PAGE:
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EarthquakesPost-earthquake losses: Devastating and costly

Published 28 August 2017

Since 1900, 2.3 million people have died in 2,233 earthquakes, yet it is important to understand that 93 percent of the fatalities that occurred as a result of violent earthquakes happened in only 1 percent of key earthquakes. In other words, the worst devastation tends to happen in only a very few quakes and generally as a result of dire secondary effects. A new study recommends we shift our focus to learn from and prepare against the range of disasters that typically follow — and for which we are often unprepared.

Earthquakes: Nature’s most unpredictable and one of her most devastating natural disasters. When high intensity earthquakes strike they can cause thousands of deaths and billions of dollars in damaged property. For decades, experts have studied major earthquakes; most have focused on fatalities and destruction in terms of the primary effects, the shaking unleashed.

A new study takes a different approach to generate a more complete picture.

The study, titled, “Losses Associated with Secondary Effects in Earthquakes,” published in Frontiers in Built Environment, looks at the devastation resulting from secondary disasters, such as tsunamis, liquefaction of sediments, fires, landslides, and flooding that occurred during 100 key earthquakes that occurred from 1900 to the present. And unlike previous studies, Daniell et al put a dollar value to the devastation from these secondary causes.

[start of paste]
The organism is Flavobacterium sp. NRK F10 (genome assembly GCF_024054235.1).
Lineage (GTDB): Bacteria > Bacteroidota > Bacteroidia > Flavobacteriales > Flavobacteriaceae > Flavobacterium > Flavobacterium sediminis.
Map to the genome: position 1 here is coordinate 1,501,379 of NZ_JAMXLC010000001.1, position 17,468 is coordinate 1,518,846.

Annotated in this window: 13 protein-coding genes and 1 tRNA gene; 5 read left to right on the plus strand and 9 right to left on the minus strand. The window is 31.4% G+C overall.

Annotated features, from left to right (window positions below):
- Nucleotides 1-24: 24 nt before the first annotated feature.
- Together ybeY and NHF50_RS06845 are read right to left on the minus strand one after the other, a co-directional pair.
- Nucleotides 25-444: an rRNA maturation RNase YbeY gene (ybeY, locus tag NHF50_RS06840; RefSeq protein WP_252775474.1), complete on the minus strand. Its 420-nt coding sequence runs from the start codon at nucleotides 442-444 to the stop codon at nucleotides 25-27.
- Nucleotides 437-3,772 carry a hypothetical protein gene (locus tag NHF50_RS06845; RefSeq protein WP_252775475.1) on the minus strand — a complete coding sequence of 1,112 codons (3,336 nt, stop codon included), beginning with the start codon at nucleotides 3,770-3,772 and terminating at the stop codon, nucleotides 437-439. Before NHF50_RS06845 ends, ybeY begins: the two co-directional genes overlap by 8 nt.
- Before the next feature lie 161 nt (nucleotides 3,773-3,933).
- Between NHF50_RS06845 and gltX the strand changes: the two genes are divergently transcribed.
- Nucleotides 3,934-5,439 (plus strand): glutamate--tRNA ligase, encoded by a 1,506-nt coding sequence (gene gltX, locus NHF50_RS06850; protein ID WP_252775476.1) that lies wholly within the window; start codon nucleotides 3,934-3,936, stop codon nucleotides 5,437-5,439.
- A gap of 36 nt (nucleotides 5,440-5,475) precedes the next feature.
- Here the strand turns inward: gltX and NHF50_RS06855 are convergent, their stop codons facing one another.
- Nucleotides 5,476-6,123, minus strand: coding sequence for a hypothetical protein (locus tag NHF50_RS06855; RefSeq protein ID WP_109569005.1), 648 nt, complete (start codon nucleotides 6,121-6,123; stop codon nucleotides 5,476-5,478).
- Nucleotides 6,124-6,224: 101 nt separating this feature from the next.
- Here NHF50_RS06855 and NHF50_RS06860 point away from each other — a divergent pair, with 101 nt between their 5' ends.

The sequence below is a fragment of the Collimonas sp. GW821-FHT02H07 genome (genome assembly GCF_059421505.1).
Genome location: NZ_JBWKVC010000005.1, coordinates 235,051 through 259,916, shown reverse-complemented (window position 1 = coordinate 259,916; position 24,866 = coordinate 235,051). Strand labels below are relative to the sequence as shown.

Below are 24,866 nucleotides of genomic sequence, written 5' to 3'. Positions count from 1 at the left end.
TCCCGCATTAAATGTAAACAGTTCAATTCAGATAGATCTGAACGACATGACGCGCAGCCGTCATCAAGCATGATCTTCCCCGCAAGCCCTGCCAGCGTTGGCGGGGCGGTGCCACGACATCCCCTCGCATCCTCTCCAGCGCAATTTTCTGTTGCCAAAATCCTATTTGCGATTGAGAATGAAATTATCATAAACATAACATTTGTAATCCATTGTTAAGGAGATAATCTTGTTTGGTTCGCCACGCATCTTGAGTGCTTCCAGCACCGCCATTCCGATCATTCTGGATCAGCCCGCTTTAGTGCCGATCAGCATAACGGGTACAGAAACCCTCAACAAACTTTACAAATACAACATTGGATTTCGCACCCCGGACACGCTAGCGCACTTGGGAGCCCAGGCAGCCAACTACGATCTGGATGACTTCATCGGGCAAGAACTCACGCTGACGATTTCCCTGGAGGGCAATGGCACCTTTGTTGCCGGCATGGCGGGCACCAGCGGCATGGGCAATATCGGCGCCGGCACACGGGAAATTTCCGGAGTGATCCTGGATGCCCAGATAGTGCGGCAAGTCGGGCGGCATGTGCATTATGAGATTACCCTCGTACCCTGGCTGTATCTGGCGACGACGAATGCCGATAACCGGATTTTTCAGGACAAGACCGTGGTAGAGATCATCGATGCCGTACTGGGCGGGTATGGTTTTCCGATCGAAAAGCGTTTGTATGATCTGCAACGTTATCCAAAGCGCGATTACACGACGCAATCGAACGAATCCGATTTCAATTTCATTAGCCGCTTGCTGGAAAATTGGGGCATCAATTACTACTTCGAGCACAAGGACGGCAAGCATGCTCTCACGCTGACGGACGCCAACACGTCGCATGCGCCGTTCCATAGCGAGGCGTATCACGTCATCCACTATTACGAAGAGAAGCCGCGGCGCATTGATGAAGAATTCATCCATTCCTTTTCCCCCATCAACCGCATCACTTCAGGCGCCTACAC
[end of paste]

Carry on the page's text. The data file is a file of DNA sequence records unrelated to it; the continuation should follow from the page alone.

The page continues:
Frontiers notes that Since 1900, 2.3 million people have died in 2,233 earthquakes, yet it is important to understand that 93 percent of the fatalities that occurred as a result of violent earthquakes happened in only 1 percent of key earthquakes. In other words, the worst devastation tends to happen in only a very few quakes and generally as a result of dire secondary effects. Indeed, fully 40 percent of economic losses and deaths result from secondary effects rather than the shaking itself. Several key earthquakes have changed our knowledge of secondary effects and serve as models to understand and heed in planning communities, homes and buildings, highways, and infrastructure such as nuclear power plants.

In 2004 the Indian Ocean earthquake unleashed tsunamis that killed a total of 227,300 people in Indonesia, Sri Lanka, India, and Thailand, plus more than $10 billion in damages. In 2011, the Tohoku earthquake created a series of huge tsunami waves, which damaged coastal communities killing more than 17,900 people, forcing more than 50,000 households to relocate, and caused the Fukushima nuclear power plant failure, a nuclear disaster second only to Chernobyl in Russia in 1986, but which spread radiation across the Pacific Ocean. Studying the Indian Ocean and Tohoku earthquakes gives us information to create maximum tsunami height models for these high-risk areas to better predict how populations, property, and gross domestic product might be impacted in the future by similar events.